Have you ever wondered about the ropes and cut-offs along the quayside? Answer:--
Photo 1 above: The rope arrives from suppliers in a wrapped-plastic surround but this rope has an unnatural twist in it.
Photo 2 above: Next, after walking and untwisting the rope as it comes out of the coil, it can be re-coiled into a useful container.
Photo 3 below: See what a guddle this makes when it finally becomes commercially useful!
What's this mysterious track?
A submersible drone called 'X-09 UNMANNED' has been operating off Torness during a recent survey of the sea-bed there. It is an unmanned survey vessel, with a length overall of 5 metres and a width of 2 metres, sailing under the flag of the UK.
Work has been completed on the South Quay safety-rails as part of a recent Marine Scotland grant. Robin Hamilton oversaw this installation.
The advantages of these stainless steel rails are to provide continuous roping-places and to prevent the forklift from falling in as it works alongside. Note the vertical rail is to help prevent any snagging of fishermens' nets beside the ladders.
Sinead, a very young visitor from Haddington, lost her grip on her scooter on a windy day recently and it fell into the harbour. A teary plaintive request, “Ah dinnae ken whit happened, but ma scooter’s fell in. Can anyones find it?” After a subsequent search, we spotted two scooters submerged deep in the kelp but only one was pink.
There are currently no fishing quotas on catching scooters so James Bisset quickly hooked and landed it. See photo above: “Gey drookit, smellin’ o’ diesel” and the scooter was a wee bit grubby too. After a rub down, dry out and lubrication, the scooter was as good as new. Sinead was ecstatic as she thought it had been lost for ever. She now visits our harbour more often but keeps a firm grip on her beloved scooter. Sinead sent a well-crafted thank-you cartoon. We all live and learn.
The world's largest construction vessel passed worryingly-close to Dunbar recently. Called Pioneering Spirit, she is a crane ship, built in 2014, sailing under the flag of Malta. Her carrying capacity is 499,125 tonnes, current draught is 14 metres, length overall is 477 metres and width is 124 metres. Pioneering Spirit can sail under her own power at a high transit-speed, making her suitable for worldwide use. Operating on full dynamic positioning, she can work accurately in any water depth. Amazing beast and most-surprisingly, she's actually a catamaran!
Having rounded Land's End, transited the Channel and then the North Sea, Pioneering Spirit went on to complete a large-scale operation in the Firth of Forth. The vessel is owned by Allseas, a Swiss-based offshore contractor specialising in heavy lift. This job was transferring a topside drilling platform onto the Iron Lady barge in the Forth Estuary. The following morning she separated from the Iron Lady and the cargo barge was towed clear. The Pioneering Spirit immediately set off once more for Kristiansand, Norway --- a ship's work is never finished.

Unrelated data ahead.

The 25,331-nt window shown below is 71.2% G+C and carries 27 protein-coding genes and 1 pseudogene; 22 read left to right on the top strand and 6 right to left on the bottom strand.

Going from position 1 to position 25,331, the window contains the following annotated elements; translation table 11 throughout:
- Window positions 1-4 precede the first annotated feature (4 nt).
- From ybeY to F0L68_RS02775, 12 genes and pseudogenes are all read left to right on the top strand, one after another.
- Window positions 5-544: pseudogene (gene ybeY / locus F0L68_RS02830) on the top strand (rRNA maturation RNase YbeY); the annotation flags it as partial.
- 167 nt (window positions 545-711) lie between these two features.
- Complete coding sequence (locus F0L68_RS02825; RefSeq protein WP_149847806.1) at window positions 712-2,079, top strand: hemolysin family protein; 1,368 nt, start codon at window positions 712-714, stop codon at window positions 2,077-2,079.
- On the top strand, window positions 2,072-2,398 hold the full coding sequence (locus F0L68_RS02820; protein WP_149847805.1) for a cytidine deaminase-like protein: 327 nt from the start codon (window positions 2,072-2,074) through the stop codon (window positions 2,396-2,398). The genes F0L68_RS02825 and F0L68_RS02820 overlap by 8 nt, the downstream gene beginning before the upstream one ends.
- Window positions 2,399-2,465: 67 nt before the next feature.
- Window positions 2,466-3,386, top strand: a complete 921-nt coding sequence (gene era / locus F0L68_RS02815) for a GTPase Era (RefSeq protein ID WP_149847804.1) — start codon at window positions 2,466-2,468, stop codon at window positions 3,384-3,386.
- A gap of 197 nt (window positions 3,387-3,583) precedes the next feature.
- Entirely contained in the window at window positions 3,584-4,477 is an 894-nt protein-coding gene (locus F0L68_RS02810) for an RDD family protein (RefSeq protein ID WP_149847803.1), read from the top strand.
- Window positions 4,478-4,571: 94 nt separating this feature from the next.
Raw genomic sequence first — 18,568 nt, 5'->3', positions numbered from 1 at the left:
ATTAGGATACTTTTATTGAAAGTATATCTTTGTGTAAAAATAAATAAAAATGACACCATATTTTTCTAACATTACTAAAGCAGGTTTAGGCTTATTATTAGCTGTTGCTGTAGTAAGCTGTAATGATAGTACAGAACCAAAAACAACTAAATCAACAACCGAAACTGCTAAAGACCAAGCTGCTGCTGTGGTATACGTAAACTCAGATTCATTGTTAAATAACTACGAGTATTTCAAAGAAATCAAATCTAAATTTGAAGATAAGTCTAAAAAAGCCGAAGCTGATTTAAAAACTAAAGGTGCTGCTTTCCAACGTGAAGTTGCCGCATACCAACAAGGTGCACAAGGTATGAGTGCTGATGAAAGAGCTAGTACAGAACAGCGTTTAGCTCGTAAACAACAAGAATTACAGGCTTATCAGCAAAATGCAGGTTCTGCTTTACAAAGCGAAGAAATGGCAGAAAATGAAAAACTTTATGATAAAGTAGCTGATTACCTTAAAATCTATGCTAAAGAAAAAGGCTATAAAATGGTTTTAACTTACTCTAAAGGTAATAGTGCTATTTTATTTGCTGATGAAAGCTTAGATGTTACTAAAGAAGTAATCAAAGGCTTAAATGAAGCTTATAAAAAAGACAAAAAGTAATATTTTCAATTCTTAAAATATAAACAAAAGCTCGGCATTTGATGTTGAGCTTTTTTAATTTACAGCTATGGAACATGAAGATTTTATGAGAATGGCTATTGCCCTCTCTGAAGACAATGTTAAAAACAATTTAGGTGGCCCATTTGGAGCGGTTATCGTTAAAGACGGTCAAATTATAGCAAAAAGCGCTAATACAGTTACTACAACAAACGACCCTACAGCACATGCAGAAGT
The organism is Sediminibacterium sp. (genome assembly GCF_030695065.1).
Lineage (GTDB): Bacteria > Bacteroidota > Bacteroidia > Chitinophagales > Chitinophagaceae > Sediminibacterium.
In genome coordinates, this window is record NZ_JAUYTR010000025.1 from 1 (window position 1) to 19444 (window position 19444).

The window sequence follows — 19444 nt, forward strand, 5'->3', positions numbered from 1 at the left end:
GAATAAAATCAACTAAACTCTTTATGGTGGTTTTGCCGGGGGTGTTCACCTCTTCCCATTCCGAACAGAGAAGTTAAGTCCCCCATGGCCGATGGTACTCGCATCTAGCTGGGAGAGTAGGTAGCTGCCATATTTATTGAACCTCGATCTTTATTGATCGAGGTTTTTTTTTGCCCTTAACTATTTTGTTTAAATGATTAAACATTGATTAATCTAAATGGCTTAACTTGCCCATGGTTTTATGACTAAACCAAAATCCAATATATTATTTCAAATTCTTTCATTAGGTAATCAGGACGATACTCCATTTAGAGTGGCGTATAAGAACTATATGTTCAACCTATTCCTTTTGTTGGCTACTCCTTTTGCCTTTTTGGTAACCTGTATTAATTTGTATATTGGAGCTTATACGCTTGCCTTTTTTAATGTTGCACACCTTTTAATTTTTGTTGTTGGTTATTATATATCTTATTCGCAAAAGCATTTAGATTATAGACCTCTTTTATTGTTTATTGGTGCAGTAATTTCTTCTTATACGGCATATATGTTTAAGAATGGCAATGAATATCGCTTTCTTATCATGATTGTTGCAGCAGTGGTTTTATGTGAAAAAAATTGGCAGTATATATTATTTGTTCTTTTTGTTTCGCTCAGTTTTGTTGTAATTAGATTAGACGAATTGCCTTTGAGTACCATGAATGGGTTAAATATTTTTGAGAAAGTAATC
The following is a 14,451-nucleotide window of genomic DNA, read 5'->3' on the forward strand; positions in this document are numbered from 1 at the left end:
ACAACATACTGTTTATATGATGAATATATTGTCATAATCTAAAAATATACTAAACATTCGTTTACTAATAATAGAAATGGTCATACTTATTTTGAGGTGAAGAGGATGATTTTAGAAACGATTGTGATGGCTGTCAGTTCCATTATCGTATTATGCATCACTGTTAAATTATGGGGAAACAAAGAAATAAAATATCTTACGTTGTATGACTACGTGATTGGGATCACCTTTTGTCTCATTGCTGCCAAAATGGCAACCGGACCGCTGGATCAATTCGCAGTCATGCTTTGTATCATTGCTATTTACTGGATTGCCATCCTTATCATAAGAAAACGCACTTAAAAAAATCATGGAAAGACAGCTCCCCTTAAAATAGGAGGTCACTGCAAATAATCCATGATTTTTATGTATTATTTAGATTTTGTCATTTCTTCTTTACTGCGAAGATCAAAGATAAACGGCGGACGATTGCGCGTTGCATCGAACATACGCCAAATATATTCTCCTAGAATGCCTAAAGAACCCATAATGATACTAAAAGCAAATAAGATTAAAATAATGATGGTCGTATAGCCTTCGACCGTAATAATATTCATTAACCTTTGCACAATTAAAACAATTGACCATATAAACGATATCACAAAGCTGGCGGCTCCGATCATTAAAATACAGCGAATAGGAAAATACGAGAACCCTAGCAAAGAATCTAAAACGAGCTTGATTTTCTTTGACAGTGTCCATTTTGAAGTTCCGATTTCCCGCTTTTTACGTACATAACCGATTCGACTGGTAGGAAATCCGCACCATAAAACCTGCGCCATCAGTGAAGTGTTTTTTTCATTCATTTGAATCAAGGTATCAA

Robin Hamilton in his kilt -- this man definitely needs Christian Aid. On the 24th April, Rotary for Christian Aid, Robin, Myra, John and others, did a Kiltwalk, starting at the harbour, off to Belhaven and finishing back at the harbour, piped ‘doon the hill for the home stretch’ by Pipe Major David Laird.
Robin said: “I’m taking on a Kiltwalk to raise funds for a charity close to my heart which has inspired me to give something back. Every penny I raise will be topped up by 50% thanks to the generosity of Sir Tom Hunter and The Hunter Foundation. Any donation you can spare will mean the world to me and my chosen charity. Thank you!”
Dunbar’s RNLI crew was called out on Monday (April 19) evening to assist one of its own volunteers whose yacht suffered engine failure. Crew member Jamie Forrester and his friend and boat-owning partner were approaching Dunbar Harbour shortly before 6pm after an afternoon sail with their families, when the engine on their 26ft yacht Kerry Girl failed to respond. They sailed to a safe location to drop anchor but, when attempts to fix the problem failed, they called for help.
UK Coastguard tasked the crew at 6.15pm and they launched the inshore lifeboat (ILB) ten minutes later. They were quickly on scene, set up a tow, and guided the yacht into the harbour and safely to its mooring. The coastguard stood down the crew at 6.47pm. A spokesman for Dunbar RNLI said: “Even with a well-maintained engine, incidents can happen, but Jamie and his friend did the right thing by dropping anchor, making sure their yacht was in no immediate danger, and requesting help.” If you need assistance on the water call 999 and ask for UK Coastguard.
Crew: Alan Blair, Adrian Lavery, Nick Mailer, Douglas Wight
The beautifully-rough weather in early-April produced massive waves from the north. Outside the waves were 12'-high, in Victoria Harbour they were 4'-high and in Broadhaven they were 2'-high, enough to damage the wall near the slipway. Here is A.G. Thomson's men bricking the wall before it further deteriorates -- a small but important repair and it will happen again during further storms..
Beautiful photo by Chas Penny. Yellow scales, also called Shore Lichen, (Xanthoria parietina), are a lichen species characterized by lobed margins and a wrinkled centre. It is usually found where the air is filled with mineral salts, especially near the sea and on rocks and walls.
Without the health risks of air pollution, fresh air feels great for our lungs. Lichens love clean air too - in fact, their sensitivity to air pollution means they make great air quality indicators. Like small signposts, these curious organisms can tell us a lot about the air we are breathing --- Dunbar's air is exceptionally clean.
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